That observation from Jim in West Seattle is just one of the many complaints and vents we've received on our "weather whine line" about this very long gray streak that has wore our eraser out in trying to keep the record books up to date. And now that summer began at 4:28 a.m. you'd think the new season would be enough to usher in some well-needed sunshine?
Well, not exactly. Tuesday and Wednesday are looking like the sun will make some appearances, but raindrops still have a grip on a majority of days in this week's forecast.
And while Seattleites are certainly used to a stretch of cool, wet weather, the fact that it has come in May and June and lasted for so long has tested even the most staunch locals who don't even own an umbrella.
"It's so cold, the ice cream man is wearing a parka" (Vicki of Renton)
So let's recap just how gloomy it's been, so we can brag to the grandchildren someday. (If you already have grandchildren, make up a story on how it's been worse.)
- If you haven't heard, this is now the longest stretch (by far) that we've gone into a new year without hitting 75 degrees. The old record was June 9th, set in 1991.
- This is also the longest streak of consecutive days without hitting 75. Monday makes Day 271. The old record was 254, from Sept. 23, 1999 - June 2, 2000.)
- Through June 20, the average high temperature from May and June combined is 62.0 degrees. If that holds, it would be a record as the coldest May-June is 62.49 degrees set in 1953.
- Just taking June into account, the average high temperature is 63.8 degrees would be third-coldest behind 1971 (62.73) and 1953 (63.27)
- On June 15th, the weather at 18,000 feet was colder over Washington than any other place on the North American continent -- including sites within the Arctic Circle!
"Its been so wet, the slugs in my yard have to do the dog paddle" (Jim in West Seattle)
Going hand-in-hand with the chilly weather has been persistent rain.
The 5.32" of rain since May 1 makes this the third wettest May-June on record -- with more rain in the forecast before the month's end. The record is 6.19" in 1984, and second place is just ahead at 5.34", set in 1993.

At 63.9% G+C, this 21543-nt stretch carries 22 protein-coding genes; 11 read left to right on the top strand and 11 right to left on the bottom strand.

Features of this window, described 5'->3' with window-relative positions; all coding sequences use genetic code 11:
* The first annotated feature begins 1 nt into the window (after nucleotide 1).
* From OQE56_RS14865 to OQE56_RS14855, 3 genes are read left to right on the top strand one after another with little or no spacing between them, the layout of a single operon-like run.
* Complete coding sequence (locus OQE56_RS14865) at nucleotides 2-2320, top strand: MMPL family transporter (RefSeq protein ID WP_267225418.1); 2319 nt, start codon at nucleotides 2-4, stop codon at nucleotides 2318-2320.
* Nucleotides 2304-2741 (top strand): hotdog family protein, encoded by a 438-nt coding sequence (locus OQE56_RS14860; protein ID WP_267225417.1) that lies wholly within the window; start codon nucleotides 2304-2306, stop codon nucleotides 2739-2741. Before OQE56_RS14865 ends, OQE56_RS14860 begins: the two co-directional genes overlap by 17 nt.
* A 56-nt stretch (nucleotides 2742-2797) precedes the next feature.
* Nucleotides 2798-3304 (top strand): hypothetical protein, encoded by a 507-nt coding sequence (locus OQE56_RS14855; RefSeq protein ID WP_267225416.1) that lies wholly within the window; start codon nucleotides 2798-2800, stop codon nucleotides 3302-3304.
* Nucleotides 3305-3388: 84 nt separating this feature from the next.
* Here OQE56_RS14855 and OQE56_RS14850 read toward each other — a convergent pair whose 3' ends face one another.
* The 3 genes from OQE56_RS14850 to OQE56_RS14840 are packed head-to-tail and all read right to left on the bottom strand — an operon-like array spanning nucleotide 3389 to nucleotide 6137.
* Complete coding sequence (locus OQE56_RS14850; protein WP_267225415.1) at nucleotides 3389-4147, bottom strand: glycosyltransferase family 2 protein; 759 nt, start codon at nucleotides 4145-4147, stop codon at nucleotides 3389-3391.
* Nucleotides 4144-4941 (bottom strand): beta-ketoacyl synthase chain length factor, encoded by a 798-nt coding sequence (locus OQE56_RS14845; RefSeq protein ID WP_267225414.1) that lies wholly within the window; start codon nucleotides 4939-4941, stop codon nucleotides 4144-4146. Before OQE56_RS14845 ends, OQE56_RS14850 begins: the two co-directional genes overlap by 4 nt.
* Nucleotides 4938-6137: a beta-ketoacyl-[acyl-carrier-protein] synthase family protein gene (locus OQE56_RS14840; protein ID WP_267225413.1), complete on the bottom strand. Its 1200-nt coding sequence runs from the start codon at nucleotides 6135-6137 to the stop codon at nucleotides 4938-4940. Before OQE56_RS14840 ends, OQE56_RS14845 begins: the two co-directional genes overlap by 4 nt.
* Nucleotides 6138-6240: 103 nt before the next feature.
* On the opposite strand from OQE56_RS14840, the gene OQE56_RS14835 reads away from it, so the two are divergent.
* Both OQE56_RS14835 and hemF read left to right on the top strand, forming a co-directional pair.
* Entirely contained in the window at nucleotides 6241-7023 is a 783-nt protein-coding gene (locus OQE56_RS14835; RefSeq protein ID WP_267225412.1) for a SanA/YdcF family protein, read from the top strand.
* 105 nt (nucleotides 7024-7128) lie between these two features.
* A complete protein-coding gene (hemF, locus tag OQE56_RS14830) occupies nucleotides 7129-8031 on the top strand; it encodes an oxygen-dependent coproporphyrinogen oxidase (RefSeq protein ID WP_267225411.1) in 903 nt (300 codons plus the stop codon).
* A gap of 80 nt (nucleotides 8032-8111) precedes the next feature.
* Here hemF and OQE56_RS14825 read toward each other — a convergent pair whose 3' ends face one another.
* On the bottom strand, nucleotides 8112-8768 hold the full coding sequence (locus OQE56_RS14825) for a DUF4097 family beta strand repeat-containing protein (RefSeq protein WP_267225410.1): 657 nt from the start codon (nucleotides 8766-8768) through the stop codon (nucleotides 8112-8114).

And the rain has been spread out across several days. We already tied one record for consecutive days with rain in the dry season (May-Sept.) with 11 in a row from May 25-June 4. And perhaps lost in the shuffle is a second 8-day streak from the 16th to the 23rd leading up to it that itself ties for fourth-longest.
But put it all together, and in the 30 days between May 16 and June 14, it rained on 25 of them, with our only dry days coming on May 24 and June 5. That is completely unheard of for this time of year -- and a wet stretch like that is actually not all that common during the rainy season either. You have to go back to January of 2006 which had 28 of 31 days with rain to find a wetter streak. Overall, we've had 35 days with rain of the 51 days through June 20.
For Marysville, the rain is even more impressive. A storm that struck on June 15 dumped 1.46" of rain in an hour according to a spotter, but one resident showed us her rain gauge that measured 1.40" in 19 minutes!
"It's so cloudy, I need a flashlight to go out during the day." (Belinda of Lake Tapps)
This weekend was among the longest -- and darkest days of the year! While Sunday was nearly the longest day of the year in terms of length of daylight (16 hours, exactly, for Seattle), it was the darkest June day in at least the past 15 years when it came to amount of sunlight energy reaching the surface, according to research done by UW meteorologist Mark Albright.
Without getting into gory details of units of measurement, if you figure a scale of 0-35 with 35 meaning a lot of sunlight energy, Saturday rated a 6.3 and Sunday rated a 2.7. To put that in comparison, the sunny Saturday of June 12 where we hit 74 was 32.5. The 2.7 is the lowest reading since early February! The lowest day so far is 0.7 on Jan. 11, for comparison. That would explain why it hit only 57 and 56 degrees this weekend -- likely would have qualified as the coldest summer weekend ever had the official solstice come a few days earlier.
So far in June, 18 days out of 20 have featured 70% cloud cover or more during the day, with nine of those days at 90-100% cloud cover. Seattle at least averages 5 sunny days in June. So far, just one...
Any hope for sunshine?
While the forecast for the next 10-14 days maintains general cooler and cloudier than normal conditions, I think there is a little bit of hope for sunshine. For one, even in seasons where we got a late start to warm weather, summer has had some pretty roaringly-hot stretches.
Plus, even in summers where cool, cloudy weather ruled the roost, we still managed some stretches over 80.
And if you want to go by what the government climatologists say, we have as much of a chance as a warmer summer than a cooler one.
Hey, there are people who actually *like* this stuff!
In a recent web poll, we asked if this stretch of gloomy weather was cause for frown or celebration. Predictably, 76 percent answered wanting sunshine, but 24 percent said they are still quite happy about this weather. If you think about it -- that's 1 out of every 4 Seattle area residents haven't minded this 6 weeks of gray.
What makes these 24 percent so happy about it? I asked that question in the weather blog and feel free to weigh in.
In the meantime, the forecast for both Tuesday and Wednesday is looking quite pleasant with highs into the low 70s. So by Thursday, the summer scoreboard will read two nice days to one cloudy one. For the 76 percent of you who crave sun, let's just hope that ratio will return in July!